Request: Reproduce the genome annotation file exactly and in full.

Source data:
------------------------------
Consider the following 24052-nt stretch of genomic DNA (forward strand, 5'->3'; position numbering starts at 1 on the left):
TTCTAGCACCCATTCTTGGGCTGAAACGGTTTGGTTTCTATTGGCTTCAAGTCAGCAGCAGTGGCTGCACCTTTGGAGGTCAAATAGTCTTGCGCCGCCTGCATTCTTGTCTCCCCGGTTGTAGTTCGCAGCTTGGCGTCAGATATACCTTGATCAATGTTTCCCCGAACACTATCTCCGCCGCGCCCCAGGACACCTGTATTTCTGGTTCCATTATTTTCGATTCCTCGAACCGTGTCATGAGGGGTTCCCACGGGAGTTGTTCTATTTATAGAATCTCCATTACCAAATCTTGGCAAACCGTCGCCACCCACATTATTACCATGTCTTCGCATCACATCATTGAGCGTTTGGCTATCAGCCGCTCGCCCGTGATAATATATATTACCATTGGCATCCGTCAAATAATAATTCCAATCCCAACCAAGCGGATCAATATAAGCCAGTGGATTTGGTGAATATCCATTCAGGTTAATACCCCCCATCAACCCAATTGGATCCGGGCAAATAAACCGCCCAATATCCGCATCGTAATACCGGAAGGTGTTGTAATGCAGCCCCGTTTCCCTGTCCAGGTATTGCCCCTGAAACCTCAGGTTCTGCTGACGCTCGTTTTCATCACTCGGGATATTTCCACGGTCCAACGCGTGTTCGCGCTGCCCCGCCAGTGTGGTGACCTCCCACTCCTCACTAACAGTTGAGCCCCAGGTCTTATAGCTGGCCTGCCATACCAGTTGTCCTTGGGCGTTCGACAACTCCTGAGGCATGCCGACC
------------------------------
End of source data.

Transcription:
Consider the following 24052-nt stretch of genomic DNA (forward strand, 5'->3'; position numbering starts at 1 on the left):
TTCTAGCACCCATTCTTGGGCTGAAACGGTTTGGTTTCTATTGGCTTCAAGTCAGCAGCAGTGGCTGCACCTTTGGAGGTCAAATAGTCTTGCGCCGCCTGCATTCTTGTCTCCCCGGTTGTAGTTCGCAGCTTGGCGTCAGATATACCTTGATCAATGTTTCCCCGAACACTATCTCCGCCGCGCCCCAGGACACCTGTATTTCTGGTTCCATTATTTTCGATTCCTCGAACCGTGTCATGAGGGGTTCCCACGGGAGTTGTTCTATTTATAGAATCTCCATTACCAAATCTTGGCAAACCGTCGCCACCCACATTATTACCATGTCTTCGCATCACATCATTGAGCGTTTGGCTATCAGCCGCTCGCCCGTGATAATATATATTACCATTGGCATCCGTCAAATAATAATTCCAATCCCAACCAAGCGGATCAATATAAGCCAGTGGATTTGGTGAATATCCATTCAGGTTAATACCCCCCATCAACCCAATTGGATCCGGGCAAATAAACCGCCCAATATCCGCATCGTAATACCGGAAGGTGTTGTAATGCAGCCCCGTTTCCCTGTCCAGGTATTGCCCCTGAAACCTCAGGTTCTGCTGACGCTCGTTTTCATCACTCGGGATATTTCCACGGTCCAACGCGTGTTCGCGCTGCCCCGCCAGTGTGGTGACCTCCCACTCCTCACTAACAGTTGAGCCCCAGGTCTTATAGCTGGCCTGCCATACCAGTTGTCCTTGGGCGTTCGACAACTCCTGAGGCATGCCGACC